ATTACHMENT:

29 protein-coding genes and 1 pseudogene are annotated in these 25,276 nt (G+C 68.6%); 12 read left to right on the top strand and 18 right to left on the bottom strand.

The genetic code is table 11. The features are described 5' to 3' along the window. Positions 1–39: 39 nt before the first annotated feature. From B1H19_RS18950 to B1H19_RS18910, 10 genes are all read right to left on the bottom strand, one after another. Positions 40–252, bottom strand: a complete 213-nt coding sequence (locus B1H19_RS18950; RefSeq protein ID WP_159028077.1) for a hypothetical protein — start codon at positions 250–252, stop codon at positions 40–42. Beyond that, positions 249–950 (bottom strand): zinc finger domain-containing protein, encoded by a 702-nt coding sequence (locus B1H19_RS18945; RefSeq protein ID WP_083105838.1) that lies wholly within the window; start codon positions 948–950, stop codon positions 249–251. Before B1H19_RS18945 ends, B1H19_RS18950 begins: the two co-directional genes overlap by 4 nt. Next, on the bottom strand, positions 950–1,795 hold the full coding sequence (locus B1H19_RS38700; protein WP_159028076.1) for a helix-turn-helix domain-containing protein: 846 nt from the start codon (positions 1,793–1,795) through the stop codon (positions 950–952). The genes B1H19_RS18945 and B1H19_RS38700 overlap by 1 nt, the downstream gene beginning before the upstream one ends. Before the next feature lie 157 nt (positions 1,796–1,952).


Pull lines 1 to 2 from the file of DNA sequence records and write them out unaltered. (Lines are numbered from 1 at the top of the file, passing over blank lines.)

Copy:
29 protein-coding genes and 1 pseudogene are annotated in these 25,276 nt (G+C 68.6%); 12 read left to right on the top strand and 18 right to left on the bottom strand.

The genetic code is table 11. The features are described 5' to 3' along the window. Positions 1–39: 39 nt before the first annotated feature. From B1H19_RS18950 to B1H19_RS18910, 10 genes are all read right to left on the bottom strand, one after another. Positions 40–252, bottom strand: a complete 213-nt coding sequence (locus B1H19_RS18950; RefSeq protein ID WP_159028077.1) for a hypothetical protein — start codon at positions 250–252, stop codon at positions 40–42. Beyond that, positions 249–950 (bottom strand): zinc finger domain-containing protein, encoded by a 702-nt coding sequence (locus B1H19_RS18945; RefSeq protein ID WP_083105838.1) that lies wholly within the window; start codon positions 948–950, stop codon positions 249–251. Before B1H19_RS18945 ends, B1H19_RS18950 begins: the two co-directional genes overlap by 4 nt. Next, on the bottom strand, positions 950–1,795 hold the full coding sequence (locus B1H19_RS38700; protein WP_159028076.1) for a helix-turn-helix domain-containing protein: 846 nt from the start codon (positions 1,793–1,795) through the stop codon (positions 950–952). The genes B1H19_RS18945 and B1H19_RS38700 overlap by 1 nt, the downstream gene beginning before the upstream one ends. Before the next feature lie 157 nt (positions 1,796–1,952).